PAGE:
Saturday, August 23, 2014

Elevator Inspection expenses

We have been receiving quite a few calls lately asking about elevator inspections and the requirement.   This will be about the AHJ[Authority having jurisdiction] which would be your town or city’s elevator inspection firm.  In the State of Illiniois for the most part a town hires an elevator inspection firm to complete the elevator inspections for that city or village. Over the last few years the elevator inspections have changed dramatically.  What was a one or twice a year visit with a reasonable bill of $50 to $150 each visit has gone to a requirement to have the following inspections


  1. Periodic inspections[typically once or twice  a year]
  2. Witnessing Category 1 and Category 5 testing[annual and 5 year testing]
  3. And permit work inspections – this year the popular one is door restrictor inspections
    What this means is that the $100 to $300 a year bill for elevator inspections with the Village or City elevator inspector has risen significantly.  Are these legitimate inspections, yes they are, how much should a building pay? Well that is up to the AHJ, inspection firm and building owners.  As an elevator maintenance company we get in the middle of these conversations at times because we get billed for the CAT 1 and CAT 5 test witnessing fees and these are typically billed higher than the agreed upon periodic inspection
    While money is always a concern for everyone from the building owner, AHJ and inspection firm, it does take a qualified person to complete these inspections and qualified people are in high demand because there are not enough elevator inspectors out there working as elevator inspectors.  Many elevator personnel may be qualified to do elevator inspections, however, we choose to work on a different side of the business in the field or working in an office of an Elevator Company who does maintenance, service, new construction, etc.  The most important item is to make sure the elevator system is in a safe condition for the public.  It is getting more expensive but I can guaranty it is much less expensive than a legal issue, a longevity of equipment issue due to poor maintenance or being the person who tripped out of an elevator or got hit by a door because the elevator inspector is not going to the building and make sure the elevator maintenance company is not completing their job properly.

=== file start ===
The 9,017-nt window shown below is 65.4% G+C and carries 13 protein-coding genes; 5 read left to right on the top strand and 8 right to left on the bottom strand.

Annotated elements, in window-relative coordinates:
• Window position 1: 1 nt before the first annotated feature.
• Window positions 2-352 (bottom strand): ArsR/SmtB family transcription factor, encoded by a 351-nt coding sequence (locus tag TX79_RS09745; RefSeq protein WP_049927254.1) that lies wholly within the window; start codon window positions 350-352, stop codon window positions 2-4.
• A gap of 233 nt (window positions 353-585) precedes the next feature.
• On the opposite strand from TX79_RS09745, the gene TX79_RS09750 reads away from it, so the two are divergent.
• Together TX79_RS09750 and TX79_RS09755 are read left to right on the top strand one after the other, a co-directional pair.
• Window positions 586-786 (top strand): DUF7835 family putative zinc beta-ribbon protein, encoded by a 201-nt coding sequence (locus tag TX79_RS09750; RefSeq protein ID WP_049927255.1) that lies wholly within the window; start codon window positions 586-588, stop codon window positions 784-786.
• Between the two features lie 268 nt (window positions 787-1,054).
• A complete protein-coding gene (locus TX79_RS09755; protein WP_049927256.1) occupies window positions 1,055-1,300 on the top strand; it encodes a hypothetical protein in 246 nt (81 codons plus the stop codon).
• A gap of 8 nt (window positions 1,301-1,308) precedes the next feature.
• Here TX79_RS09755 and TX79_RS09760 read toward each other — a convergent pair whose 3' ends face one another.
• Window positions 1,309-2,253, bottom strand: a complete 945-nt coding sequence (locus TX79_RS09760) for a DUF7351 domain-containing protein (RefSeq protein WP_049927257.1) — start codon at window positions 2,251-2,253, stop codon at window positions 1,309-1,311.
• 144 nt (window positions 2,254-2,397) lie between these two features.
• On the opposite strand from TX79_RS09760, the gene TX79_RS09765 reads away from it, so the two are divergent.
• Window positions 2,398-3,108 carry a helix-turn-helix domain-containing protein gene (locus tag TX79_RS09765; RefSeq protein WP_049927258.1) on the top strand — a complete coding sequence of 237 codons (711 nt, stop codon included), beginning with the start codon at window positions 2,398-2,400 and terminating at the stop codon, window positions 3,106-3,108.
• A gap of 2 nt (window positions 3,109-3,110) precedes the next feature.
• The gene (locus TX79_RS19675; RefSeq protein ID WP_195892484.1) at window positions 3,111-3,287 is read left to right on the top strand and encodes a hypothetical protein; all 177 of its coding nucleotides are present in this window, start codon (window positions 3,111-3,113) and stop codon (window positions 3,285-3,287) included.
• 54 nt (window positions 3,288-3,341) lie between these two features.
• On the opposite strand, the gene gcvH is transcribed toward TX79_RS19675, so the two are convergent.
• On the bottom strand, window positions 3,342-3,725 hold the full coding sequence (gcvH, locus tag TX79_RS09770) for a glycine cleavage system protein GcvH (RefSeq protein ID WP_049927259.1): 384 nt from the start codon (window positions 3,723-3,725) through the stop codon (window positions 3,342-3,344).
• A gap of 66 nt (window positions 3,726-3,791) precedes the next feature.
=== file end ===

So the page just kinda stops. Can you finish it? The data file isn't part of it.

If you have an questions or would like information from Colley Elevator you can go to, email or call 630-766-7230.

Saturday, August 16, 2014

Elevator wiring diagrams

Wiring diagrams are the elevator technician’s roadmap to how to repair your elevator system.  The State of Illinois current elevator code requires elevator wiring diagrams for the buildings specific elevator to be in the elevator machine room.  This is very difficult for older elevator systems where a few different elevator companies may have completed maintenance or modernization work at the building.  At times the wiring diagrams walk off intentionally or unintentionally[elevator mechanic has a similar elevator at a different building and may have good intentions on returning them].  The important part for building owners to know is that they should make copies of the existing wire diagrams and keep a copy in the building files so they always have a set.  The reason I suggest making copies is when there is a call on Saturday at 2pm, the responding elevator technician may not be your typical route person, if there are no wiring diagrams, they may be at a loss with our the wiring diagrams.  If the building has a set in their files it will get the elevator system back up and running quicker, reducing down time and expense.  If you know as a building owner you do not have wiring diagrams, contact your elevator maintenance company, typically we can find what you are looking for or something similar that will work.   If the building is going to make copies of the wiring diagrams, make sure the originals get put back in the elevator room, sometimes this is forgotten.  With that said, I need to order wiring diagrams for a building whose wiring diagrams where recently “lost”.

Here is a video of elevator wiring diagrams.


If you have an questions or would like information from Colley Elevator you can go to, email or call 630-766-7230.

Saturday, August 9, 2014